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Question about exercising arm after mastectomy

Posts: 130
Joined: Nov 2000

Hi everyone, I was wondering about exercising my arm after a mastectomy. I had surgery Dec. 15th. My doctor told me to walk my fingers up the wall & just keep working at going higher & higher. Does anyone have any other suggestions on things to do to help. I feel like I do pretty good at the time but then when I go back to do it again it is like starting all over again as far as the stretching & pulling. Is this normal? How long should it take to get your arm back in shape & get the strength back in it? I just don't know if I am pushing to hard or not hard enough. I would appreciate your input. Thanks, Judy

pamtriggs's picture
Posts: 407
Joined: Sep 2000

Dear Judy
I had my mastectomy 19/20 years ago & they don't have any better advice now than they did then? It's amazing. If it was a man undergoing this pain they would find a better way of performing mastectomies I am sure. Maybe I'm just being sexist. WHen I had mine I was given no advice at all but discovered the "walk your hand up the wall" trick by myself. I had two kids 5 & 8 at the time so had to get better quickly. It realy depends on how much underarm has been taken & how they have actually cut you. I did the walk up the wall trick at least 10 times everyday and in 3 weeks I was back at work & hanging out the washing by myself again. If the pain does not improve see your surgeon as there may be a post op lesion there causing the pain. Best of luck & keep walking up the wall. Try some positive visualisation as well. Imagaine yourself cheering with raised arms for your favorite NFL team as they score a touchdown. Thinking of you. Love & hugs. Pam

Posts: 292
Joined: Oct 2000

Hi Judy, I had my mastectomy last January, I did the walk up the wall thing, and make sure to move your arm as you walk, I had a tendancy to hug it to my body,raise your arm straight in front of you, and try raising it to your side, but never go past the shoulder heighth, this will help with mobility,and help to prevent lymphedema, which is swelling in the arm, I still get that and it is painful, but I found that if I exercise my arm everyday it is fine. You will be sore for awhile, but as Pam says it depends how many nodes they took too. Keep plugging away at it and before you know it you will be back to normal.
Hugs from Tiger.

Posts: 130
Joined: Nov 2000

Hi Tiger, thanks so much for the advice. I appreciate it. I will keep working hard. I guess I just needed to know I have been doing the right thing. I have been trying to pay more attention to trying to do things with my left arm instead of my right. It is hard to remember since I am right handed. Everyone on this site is so encouraging. Thanks, Judy

Posts: 130
Joined: Nov 2000

Hi Pam, thanks so much for the input. I appreciate it a lot. I have been trying to think of other ways I can get more exercises in. I try to do more with my left arm instead of my right. I don't have any little ones around to chase after. My babies are both grown. I do have two beautiful grandaughters but they live 70 miles away. I'm sure having the kids around you would have to work harder. I know what you mean about the men doing the surgery differently. Men are such babies. My husband is wonderful but when he is sick or hurt he is worse than anyone else in the world. HA!HA! Thanks again. I wish you the best.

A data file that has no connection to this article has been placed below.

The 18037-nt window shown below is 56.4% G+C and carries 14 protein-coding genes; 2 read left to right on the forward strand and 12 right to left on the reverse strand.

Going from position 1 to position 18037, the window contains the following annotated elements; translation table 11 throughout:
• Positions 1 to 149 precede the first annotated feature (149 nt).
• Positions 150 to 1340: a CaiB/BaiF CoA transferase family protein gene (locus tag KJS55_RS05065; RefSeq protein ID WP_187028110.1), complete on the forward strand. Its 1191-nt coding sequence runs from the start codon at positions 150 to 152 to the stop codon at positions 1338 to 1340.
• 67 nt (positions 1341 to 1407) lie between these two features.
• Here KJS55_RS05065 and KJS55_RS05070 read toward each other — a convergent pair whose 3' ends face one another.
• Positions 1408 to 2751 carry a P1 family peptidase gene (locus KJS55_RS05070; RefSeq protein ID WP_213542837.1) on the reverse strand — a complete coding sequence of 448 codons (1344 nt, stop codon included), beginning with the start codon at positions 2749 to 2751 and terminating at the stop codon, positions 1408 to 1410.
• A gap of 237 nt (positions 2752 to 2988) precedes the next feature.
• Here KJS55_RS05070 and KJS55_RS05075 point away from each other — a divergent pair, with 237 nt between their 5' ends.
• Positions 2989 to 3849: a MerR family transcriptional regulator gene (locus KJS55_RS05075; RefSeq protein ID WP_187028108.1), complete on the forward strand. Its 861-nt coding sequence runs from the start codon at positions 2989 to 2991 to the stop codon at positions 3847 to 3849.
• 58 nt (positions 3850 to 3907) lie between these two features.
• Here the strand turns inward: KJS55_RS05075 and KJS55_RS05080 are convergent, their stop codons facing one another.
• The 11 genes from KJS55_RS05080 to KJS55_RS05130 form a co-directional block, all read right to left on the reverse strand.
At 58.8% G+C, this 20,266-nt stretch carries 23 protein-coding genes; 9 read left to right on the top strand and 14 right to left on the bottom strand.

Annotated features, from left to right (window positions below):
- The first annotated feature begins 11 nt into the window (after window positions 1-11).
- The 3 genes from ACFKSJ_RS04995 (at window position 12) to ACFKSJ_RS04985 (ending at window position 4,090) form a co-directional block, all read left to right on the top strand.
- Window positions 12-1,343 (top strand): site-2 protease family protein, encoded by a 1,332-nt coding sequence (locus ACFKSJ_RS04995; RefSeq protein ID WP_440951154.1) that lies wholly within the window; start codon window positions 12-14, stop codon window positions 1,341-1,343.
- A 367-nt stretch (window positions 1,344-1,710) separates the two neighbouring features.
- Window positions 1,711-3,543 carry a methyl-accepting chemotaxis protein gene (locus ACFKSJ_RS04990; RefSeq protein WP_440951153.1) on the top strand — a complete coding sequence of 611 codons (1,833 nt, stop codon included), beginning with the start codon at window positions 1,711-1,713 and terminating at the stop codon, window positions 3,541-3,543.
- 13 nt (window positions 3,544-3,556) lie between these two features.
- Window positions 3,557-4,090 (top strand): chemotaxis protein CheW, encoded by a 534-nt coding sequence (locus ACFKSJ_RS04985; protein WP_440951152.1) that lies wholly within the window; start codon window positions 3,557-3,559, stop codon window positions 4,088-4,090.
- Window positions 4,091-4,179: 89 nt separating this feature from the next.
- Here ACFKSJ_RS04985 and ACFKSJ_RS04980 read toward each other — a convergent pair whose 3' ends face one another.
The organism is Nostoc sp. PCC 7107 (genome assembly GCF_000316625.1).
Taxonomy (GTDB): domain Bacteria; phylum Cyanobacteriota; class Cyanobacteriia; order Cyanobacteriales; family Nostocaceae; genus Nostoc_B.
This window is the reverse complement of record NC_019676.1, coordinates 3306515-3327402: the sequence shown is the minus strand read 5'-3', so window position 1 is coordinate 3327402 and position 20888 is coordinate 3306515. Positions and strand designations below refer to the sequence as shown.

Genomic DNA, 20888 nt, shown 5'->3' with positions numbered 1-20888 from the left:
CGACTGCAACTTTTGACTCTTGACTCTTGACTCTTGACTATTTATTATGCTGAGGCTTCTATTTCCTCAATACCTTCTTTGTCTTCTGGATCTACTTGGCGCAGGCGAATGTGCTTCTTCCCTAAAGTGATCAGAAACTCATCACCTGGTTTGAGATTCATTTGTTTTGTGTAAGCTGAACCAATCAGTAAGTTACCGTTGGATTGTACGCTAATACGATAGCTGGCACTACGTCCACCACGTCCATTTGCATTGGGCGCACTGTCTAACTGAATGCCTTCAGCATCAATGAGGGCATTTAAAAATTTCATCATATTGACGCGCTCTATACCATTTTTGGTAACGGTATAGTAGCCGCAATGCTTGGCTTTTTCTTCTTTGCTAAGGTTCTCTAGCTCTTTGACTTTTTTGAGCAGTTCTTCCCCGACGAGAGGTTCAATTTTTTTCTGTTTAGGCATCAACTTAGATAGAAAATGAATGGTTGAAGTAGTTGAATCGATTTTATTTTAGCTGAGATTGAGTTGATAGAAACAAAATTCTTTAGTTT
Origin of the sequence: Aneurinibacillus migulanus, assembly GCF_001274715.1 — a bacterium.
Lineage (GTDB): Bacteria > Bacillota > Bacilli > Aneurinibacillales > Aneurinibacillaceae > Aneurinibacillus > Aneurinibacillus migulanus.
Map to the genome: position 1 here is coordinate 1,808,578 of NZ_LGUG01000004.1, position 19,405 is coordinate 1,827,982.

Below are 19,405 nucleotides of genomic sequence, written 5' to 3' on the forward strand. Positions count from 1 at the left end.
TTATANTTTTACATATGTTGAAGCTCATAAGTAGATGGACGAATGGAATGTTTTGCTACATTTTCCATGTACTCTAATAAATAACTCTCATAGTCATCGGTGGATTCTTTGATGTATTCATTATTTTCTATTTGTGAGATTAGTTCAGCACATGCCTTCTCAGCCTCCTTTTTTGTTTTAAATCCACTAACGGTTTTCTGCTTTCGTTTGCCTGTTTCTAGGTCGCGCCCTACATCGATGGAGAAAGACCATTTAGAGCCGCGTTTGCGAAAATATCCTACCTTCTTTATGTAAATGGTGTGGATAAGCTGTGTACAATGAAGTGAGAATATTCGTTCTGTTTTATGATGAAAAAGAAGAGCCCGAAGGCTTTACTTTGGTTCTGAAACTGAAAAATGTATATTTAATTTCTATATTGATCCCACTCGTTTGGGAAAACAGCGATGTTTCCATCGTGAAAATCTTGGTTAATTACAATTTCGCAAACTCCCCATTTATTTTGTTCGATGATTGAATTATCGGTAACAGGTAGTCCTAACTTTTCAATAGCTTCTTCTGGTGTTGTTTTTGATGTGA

sueholm's picture
Posts: 221
Joined: Oct 2000

Judy , so far i had a partial mastectomy with lymph node removal, and i think i tried too hard at first to do the exercises. i ended up causing more pain than necessary i think. once i slowed down, and did just alittle at a time, i progressed quite fast. i did the wall exercise, but also devised some reaches for myself---- a little further with the hairbrush....reaching for the measuring cup on the wall. reaching for the cereal out of the cupboard. i think the literature is too scaring. so long as you keep moving it, a little more each day, you will be fine. that is what i did. susan

Posts: 130
Joined: Nov 2000

Hi Susan, Thanks so much for the advice. I have been trying to be more concious of doing things with my left arm instead of my right although I am right handed. If I need to reach for something I will reach with my left instead of right. Like washing my hair I would find myself leaning my head over instead of stretching my arm over. It hurts but I can tell I am getting better each day. Maybe I just thought I should be better quicker. Thanks again for your input. I appreciate it so much.

Posts: 165
Joined: Dec 2000

Hi again Judy,
I couldn't help but reply again here too.
That is one reason, I do so many repeats of the exercises they
gave me.
I had both breasts removed and lymph nodes on both sides
and since both will be needing radiation, I gotta get those arms

My grandmother had a masectomy in 1967 and she never was
able to raise her arm much agove her shoulder again.
she really hated that gecause she needed to do so much.
I had always lived with her and was off at college at the time,
so she fought through all that alone.
By the way she didn't die of cancer. She had a second heart
attack (the first heart attack was when they found the breast
cancer) but that second attack was 5 years after they told her
that she wouldn't live long after her masectomy.
So keep up the fight. Even back then we strong women defied
all the odds.
If you want the excercise booklet and can't get it from your cancer
society, I will send you one.

Much caring, cher

Posts: 165